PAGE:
Hunter

March 12th was probably the weirdest day of my life.

Like most people, I thought COVID-19 was just a really interesting piece of news. After all, it has a low death rate, and people my age aren’t susceptible. I am an avid news reader (for better or for worse) and I thought that this was just a fascinating if not grim reassurance that we are still human and vulnerable despite our advancements as a society.

But then schools started to close and my mom started disinfecting the whole house.

We got the call that we would be doing online school the following week. That next day, Friday the 13th (oh boy) was very weird. It had that feeling right before the school year ends with the excitement and the sadness of leaving everyone behind for a couple of months. But it also had a doomsday feel to it. One of my friends and I debated what song is the most appropriate to listen to during the end of the world. The musical I had worked 8 weeks on was just canceled halfway through our run. There was a quiet hum of both exasperation and uneasiness.

Fast-forward to Friday the 20th, and it has not been going well. Of course, the teachers have all been doing a great job of putting everything online and trying to teach us from home. But that wasn’t it. I was sick. I don’t know if it was COVID, but it really felt like I only had two brain cells.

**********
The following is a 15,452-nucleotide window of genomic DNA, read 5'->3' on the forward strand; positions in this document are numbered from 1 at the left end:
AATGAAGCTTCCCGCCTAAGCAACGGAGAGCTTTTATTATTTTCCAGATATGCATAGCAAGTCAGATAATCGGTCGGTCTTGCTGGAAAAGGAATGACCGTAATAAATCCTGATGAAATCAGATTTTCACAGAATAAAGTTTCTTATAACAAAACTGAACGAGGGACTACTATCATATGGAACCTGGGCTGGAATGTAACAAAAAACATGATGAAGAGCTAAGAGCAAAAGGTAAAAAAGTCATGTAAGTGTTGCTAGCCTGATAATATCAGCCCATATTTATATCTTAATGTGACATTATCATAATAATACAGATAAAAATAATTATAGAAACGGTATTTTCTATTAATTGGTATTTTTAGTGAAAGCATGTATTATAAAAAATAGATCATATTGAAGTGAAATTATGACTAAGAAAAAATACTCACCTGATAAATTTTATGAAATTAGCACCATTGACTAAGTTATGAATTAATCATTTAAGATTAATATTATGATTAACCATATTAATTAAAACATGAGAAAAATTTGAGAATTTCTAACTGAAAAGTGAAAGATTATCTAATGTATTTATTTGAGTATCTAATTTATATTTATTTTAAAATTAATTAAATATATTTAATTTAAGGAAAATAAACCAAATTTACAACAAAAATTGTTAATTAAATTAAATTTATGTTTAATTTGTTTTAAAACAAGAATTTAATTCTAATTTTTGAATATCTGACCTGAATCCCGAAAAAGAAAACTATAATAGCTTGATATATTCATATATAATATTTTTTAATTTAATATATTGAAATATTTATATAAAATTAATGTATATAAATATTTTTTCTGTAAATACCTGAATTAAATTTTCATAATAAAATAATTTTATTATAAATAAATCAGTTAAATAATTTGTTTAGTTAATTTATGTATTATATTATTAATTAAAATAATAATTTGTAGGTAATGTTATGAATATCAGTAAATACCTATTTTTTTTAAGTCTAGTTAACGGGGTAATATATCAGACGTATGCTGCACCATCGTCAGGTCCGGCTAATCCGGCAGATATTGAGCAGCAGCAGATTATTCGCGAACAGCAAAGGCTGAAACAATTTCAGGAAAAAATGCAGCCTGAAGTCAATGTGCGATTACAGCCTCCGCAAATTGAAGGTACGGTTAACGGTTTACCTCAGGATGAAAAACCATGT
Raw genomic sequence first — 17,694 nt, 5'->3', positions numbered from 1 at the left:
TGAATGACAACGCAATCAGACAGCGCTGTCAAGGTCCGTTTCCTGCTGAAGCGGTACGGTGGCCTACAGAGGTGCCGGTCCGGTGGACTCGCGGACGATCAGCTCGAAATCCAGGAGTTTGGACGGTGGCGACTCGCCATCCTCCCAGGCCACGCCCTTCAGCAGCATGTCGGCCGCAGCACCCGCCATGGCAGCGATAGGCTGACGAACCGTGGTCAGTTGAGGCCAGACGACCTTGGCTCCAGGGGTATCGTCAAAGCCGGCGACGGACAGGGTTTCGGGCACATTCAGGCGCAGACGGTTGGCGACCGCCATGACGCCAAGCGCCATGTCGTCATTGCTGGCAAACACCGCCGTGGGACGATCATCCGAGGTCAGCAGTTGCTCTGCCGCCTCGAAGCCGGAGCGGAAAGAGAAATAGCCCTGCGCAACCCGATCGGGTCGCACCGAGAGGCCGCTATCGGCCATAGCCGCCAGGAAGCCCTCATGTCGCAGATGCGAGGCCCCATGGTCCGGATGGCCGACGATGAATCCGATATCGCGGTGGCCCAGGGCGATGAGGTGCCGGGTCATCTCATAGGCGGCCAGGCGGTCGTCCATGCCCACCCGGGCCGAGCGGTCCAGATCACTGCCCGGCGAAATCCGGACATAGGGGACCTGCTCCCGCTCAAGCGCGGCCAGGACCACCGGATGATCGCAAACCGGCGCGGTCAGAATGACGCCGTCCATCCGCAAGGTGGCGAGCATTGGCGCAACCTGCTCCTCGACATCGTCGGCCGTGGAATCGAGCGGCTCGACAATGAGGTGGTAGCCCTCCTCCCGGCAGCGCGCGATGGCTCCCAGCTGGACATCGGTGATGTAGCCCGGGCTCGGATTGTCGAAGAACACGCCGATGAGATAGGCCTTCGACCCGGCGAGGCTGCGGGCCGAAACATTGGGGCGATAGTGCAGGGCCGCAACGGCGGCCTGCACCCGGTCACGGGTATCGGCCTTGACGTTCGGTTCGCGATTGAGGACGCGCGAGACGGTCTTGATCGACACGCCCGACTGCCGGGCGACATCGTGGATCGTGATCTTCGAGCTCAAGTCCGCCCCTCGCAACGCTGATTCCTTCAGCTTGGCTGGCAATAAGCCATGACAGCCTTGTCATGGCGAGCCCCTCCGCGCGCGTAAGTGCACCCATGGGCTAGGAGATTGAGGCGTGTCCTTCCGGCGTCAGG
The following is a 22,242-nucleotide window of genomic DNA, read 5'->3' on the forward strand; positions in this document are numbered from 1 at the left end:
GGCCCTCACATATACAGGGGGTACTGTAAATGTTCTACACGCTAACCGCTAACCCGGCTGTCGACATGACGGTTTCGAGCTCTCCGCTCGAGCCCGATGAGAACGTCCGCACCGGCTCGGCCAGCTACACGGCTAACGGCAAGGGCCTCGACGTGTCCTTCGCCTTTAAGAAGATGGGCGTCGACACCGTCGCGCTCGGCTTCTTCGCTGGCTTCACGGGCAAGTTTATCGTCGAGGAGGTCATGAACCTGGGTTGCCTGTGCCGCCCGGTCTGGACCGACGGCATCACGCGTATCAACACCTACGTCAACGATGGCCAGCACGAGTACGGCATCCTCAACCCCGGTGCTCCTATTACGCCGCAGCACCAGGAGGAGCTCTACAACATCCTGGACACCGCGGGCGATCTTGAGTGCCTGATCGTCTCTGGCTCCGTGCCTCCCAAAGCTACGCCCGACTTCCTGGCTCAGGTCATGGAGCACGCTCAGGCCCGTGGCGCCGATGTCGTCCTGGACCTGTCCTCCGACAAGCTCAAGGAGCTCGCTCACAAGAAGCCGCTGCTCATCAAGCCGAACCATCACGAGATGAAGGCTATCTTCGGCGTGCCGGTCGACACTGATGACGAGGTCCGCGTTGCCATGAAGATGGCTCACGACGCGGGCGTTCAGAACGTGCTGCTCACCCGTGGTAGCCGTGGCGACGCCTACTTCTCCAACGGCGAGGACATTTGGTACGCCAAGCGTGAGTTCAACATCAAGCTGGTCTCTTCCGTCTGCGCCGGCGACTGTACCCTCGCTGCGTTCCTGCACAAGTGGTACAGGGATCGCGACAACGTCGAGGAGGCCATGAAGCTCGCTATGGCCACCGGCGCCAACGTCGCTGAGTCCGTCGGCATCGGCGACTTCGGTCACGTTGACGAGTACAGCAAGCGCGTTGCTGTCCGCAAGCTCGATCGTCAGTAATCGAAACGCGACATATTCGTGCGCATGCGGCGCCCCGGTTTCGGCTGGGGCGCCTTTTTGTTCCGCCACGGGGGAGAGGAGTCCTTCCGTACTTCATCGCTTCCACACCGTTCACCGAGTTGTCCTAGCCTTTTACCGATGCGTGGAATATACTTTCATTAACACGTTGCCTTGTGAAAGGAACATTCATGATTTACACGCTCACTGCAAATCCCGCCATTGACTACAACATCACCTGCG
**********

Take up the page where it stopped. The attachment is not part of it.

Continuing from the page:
My daily schedule for the past couple days looked like this: Wake up, pretend everything is normal, eat breakfast, pretend everything was normal, try to figure out which of the two computers in the house I could use without infringing someone’s work, and work for the rest of the day. Managing my own time was actually kind of fun, but I wasn’t very good at it. I would sit down and ail over assignments for 8 hours straight without taking breaks my brain desperately needed. I was giving myself needless anxiety over little things I wouldn’t even worry about in physical school.

Ah, then there were the family members. You know how the elderly are at the highest risk age-group wise? And how someone could have COVID but be asymptomatic and just be a carrier? Well, I guess my uncle’s family didn’t. Because they have a one-year-old turning two sometime during Spring Break and are still having the party. With three 70+-year-olds there as well. Not that they aren’t “flattening the curve”, but they can’t be helping it.

And then there was my grandma. She is generally a happy person, but she has been recovering from surgery for a while now and hasn’t really been able to get out of the house. And now that the whole world was on time-out for not heeding signs of a pandemic in the past, she was getting lonely, understandably. Mostly, I just feel really bad for her. At least I’m staying home with my brother and both of my parents; she has the company of a manic depressive dog and a sling she still can’t take off her right arm.

But here’s some food for thought my dad pitched to me the morning of Wednesday the 18th: With the technology and entertainment we can access right from home with relative ease, there’s no better time in human history to have to self-quarantine.